Fiscal 2022, and there remains significant uncertainty around when and if
freight costs will return to pre-pandemic levels. Additionally, the higher our
sales volume is, and the more sales we chase above our initial plans, the more
these increased supply chain costs will impact our margins.

We have also experienced inflationary pressure in our supply chain and with
respect to raw materials and finished goods, as well as in occupancy and other
operating costs. There can be no assurance that we will be able to offset
inflationary pressure in the future by increasing prices or through other means,
or that our business will not be negatively affected by continued inflation in
the future.

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Key Performance Measures and Non-GAAP Measures

We consider numerous factors in assessing our performance. Key performance and
non-GAAP measures used by management include net income, Adjusted Net Income,
Adjusted EBITDA, Adjusted EBIT, comparable store sales, gross margin, inventory,
store payroll and liquidity.

Net income. We earned net income of $16.2 million during the three month period
ended April 30, 2022 compared with net income of $171.0 million during the three
month period ended May 1, 2021. This decrease was primarily driven by lower
sales, as well as decreased gross margin rate due to industry wide supply chain
issues. Refer to the section below entitled "Results of Operations" for further
explanation.

Adjusted net income, Adjusted EBITDA and Adjusted EBIT: Adjusted net income, Adjusted EBITDA and Adjusted EBIT are non-GAAP financial measures of our performance.

We define Adjusted Net Income as net income, exclusive of the following items,
if applicable: (i) net favorable lease costs; (ii) loss on extinguishment of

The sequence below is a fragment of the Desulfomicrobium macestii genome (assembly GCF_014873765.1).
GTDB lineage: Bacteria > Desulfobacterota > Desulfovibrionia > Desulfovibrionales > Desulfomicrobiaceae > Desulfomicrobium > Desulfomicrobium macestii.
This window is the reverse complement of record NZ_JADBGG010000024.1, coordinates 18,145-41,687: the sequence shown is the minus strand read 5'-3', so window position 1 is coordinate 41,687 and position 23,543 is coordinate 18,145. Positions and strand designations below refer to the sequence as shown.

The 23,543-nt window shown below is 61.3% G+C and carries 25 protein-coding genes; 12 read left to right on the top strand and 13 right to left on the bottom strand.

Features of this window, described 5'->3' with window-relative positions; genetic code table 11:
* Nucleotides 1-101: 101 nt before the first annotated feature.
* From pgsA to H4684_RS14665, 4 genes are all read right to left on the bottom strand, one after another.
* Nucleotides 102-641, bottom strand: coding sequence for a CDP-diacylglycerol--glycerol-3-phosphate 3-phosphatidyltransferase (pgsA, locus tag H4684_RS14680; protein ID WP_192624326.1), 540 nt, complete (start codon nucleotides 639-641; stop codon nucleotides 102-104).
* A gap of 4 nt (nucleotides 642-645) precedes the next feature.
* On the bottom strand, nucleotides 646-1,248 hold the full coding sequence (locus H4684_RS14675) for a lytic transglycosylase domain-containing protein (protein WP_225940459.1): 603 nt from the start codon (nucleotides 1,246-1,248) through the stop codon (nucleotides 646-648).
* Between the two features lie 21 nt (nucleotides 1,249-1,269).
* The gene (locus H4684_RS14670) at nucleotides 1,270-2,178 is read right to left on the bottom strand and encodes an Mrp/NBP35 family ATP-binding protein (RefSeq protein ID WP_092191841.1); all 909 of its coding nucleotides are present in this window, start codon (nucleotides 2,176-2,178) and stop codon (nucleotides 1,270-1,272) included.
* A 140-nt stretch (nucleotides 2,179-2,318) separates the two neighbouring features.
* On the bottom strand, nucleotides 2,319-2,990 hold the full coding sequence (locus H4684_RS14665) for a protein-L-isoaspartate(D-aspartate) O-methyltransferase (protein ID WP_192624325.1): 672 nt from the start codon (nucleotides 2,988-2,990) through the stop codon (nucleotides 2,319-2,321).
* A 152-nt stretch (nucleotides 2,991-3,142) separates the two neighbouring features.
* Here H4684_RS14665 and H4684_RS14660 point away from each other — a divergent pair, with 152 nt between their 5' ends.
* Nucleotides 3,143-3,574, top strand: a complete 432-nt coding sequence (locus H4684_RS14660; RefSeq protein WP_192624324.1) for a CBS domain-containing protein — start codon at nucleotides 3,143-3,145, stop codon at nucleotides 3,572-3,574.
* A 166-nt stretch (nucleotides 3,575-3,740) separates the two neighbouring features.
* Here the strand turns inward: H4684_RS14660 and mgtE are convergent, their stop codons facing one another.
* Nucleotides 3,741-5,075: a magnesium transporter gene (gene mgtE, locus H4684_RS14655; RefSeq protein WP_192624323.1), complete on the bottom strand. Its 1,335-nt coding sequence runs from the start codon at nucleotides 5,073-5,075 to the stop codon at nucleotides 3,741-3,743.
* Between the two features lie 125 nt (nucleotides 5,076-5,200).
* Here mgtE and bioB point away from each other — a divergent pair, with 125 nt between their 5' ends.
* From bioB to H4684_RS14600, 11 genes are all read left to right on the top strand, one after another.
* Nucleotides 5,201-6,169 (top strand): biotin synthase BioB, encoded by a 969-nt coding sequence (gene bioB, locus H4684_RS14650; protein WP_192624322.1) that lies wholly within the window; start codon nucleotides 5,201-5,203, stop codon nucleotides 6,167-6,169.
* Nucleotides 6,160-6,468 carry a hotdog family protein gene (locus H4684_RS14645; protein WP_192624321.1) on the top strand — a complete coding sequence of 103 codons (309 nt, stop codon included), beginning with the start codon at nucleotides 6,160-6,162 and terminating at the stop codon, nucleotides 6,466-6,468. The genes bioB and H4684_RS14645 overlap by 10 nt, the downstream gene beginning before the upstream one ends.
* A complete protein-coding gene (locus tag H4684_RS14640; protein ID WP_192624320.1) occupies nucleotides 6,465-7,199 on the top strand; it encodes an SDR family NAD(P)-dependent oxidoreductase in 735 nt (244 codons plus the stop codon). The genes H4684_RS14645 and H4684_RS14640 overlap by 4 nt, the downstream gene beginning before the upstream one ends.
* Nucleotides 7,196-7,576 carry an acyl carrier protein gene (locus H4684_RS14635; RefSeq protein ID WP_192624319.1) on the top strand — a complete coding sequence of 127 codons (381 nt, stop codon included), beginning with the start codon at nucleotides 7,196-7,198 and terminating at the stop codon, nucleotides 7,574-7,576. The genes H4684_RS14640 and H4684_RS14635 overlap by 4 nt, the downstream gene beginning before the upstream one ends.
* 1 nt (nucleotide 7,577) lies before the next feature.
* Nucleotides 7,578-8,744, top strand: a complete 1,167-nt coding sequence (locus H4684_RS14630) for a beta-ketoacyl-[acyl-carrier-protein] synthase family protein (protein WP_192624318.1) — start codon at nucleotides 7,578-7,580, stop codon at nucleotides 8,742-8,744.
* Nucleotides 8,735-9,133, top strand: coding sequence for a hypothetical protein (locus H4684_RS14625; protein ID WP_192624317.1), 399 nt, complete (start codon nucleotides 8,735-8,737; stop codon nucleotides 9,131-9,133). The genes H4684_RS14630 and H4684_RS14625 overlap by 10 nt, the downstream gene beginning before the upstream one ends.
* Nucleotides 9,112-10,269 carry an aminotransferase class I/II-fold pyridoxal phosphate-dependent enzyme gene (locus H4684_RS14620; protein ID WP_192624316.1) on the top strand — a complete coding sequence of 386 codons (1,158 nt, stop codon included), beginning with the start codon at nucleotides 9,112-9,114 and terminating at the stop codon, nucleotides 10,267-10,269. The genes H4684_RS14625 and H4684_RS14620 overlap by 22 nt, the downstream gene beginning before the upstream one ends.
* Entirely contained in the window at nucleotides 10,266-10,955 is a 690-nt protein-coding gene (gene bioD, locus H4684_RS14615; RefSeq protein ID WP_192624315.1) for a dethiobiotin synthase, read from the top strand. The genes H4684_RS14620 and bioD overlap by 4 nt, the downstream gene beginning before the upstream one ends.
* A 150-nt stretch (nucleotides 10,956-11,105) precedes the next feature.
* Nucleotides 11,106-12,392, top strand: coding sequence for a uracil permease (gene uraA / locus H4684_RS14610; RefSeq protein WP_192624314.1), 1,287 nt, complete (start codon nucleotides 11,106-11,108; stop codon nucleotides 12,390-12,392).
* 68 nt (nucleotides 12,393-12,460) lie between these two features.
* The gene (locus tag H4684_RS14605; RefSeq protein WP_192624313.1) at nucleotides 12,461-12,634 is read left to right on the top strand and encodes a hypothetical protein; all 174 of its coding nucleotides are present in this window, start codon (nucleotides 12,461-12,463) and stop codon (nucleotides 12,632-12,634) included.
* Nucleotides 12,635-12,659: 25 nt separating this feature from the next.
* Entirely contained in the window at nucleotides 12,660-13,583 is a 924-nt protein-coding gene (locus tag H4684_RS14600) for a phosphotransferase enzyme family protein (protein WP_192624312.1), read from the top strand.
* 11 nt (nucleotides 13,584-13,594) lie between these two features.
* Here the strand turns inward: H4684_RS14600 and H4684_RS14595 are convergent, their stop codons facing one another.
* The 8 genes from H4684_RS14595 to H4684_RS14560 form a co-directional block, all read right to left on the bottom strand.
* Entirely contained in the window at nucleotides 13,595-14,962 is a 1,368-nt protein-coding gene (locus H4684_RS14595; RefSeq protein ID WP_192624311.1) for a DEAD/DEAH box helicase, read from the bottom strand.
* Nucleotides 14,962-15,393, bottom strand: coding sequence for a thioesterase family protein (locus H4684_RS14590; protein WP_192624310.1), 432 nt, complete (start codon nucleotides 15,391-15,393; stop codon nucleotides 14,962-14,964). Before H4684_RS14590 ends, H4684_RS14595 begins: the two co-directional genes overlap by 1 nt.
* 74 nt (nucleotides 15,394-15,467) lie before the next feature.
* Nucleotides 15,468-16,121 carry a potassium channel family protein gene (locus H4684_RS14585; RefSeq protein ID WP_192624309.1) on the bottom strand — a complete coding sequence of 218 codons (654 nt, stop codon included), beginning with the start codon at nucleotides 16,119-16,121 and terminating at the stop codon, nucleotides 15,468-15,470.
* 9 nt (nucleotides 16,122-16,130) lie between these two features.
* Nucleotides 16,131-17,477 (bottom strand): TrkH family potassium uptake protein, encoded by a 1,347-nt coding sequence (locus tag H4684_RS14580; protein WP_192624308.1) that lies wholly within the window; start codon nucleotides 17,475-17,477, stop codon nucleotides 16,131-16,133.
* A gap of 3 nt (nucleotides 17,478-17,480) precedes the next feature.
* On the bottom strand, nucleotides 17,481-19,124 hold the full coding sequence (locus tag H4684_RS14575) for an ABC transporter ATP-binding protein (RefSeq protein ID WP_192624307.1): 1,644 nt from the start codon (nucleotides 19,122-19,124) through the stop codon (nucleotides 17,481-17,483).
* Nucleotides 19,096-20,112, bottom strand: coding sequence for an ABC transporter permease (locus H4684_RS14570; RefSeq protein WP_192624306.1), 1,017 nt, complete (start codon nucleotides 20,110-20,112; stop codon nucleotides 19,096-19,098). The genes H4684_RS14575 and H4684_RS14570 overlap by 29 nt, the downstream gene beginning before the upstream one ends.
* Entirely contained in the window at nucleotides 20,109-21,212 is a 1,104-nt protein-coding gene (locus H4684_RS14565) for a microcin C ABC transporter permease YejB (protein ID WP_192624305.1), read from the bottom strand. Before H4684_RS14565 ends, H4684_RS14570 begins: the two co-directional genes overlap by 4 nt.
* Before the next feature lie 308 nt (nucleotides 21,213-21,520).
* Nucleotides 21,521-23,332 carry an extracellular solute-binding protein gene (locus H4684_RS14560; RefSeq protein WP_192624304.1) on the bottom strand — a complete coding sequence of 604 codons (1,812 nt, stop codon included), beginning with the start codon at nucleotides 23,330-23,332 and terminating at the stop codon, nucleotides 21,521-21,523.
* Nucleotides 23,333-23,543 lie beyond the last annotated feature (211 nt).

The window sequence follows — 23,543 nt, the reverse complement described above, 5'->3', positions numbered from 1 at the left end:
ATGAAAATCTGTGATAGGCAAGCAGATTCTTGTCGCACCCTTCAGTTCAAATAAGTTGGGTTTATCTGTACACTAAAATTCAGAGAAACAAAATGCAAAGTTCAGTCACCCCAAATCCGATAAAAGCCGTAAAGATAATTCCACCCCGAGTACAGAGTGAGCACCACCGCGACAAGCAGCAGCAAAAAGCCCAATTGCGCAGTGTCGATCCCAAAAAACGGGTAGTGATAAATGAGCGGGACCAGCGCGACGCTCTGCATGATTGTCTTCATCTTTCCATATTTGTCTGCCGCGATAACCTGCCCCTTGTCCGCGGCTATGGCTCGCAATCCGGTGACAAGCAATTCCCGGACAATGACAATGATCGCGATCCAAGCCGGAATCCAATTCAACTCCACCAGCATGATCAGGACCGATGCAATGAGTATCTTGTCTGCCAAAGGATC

debt; (iii) impairment charges; (iv) amounts related to certain litigation
matters; and (v) other unusual, non-recurring or extraordinary expenses, losses,
charges or gains, all of which are tax effected to arrive at Adjusted Net
Income.

We define Adjusted EBITDA as net income, exclusive of the following items, if
applicable: (i) interest expense; (ii) interest income; (iii) loss on
extinguishment of debt; (iv) income tax expense; (v) depreciation and
amortization; (vi) impairment charges; (vii) amounts related to certain
litigation matters; and (viii) other unusual, non-recurring or extraordinary
expenses, losses, charges or gains.

We define Adjusted EBIT as net income, exclusive of the following items, if
applicable: (i) interest expense; (ii) interest income; (iii) loss on
extinguishment of debt; (iv) income tax expense; (v) impairment charges; (vi)
net favorable lease costs; (vii) amounts related to certain litigation matters;
and (viii) other unusual, non-recurring or extraordinary expenses, losses,
charges or gains.

We present Adjusted Net Income, Adjusted EBITDA and Adjusted EBIT, because we
believe they are useful supplemental measures in evaluating the performance of
our business and provide greater transparency into our results of operations. In
particular, we believe that excluding certain items that may vary substantially
in frequency and magnitude from what we consider to be our core operating
results are useful supplemental measures that assist investors and management in
evaluating our ability to generate earnings and leverage sales, and to more
readily compare core operating results between past and future periods.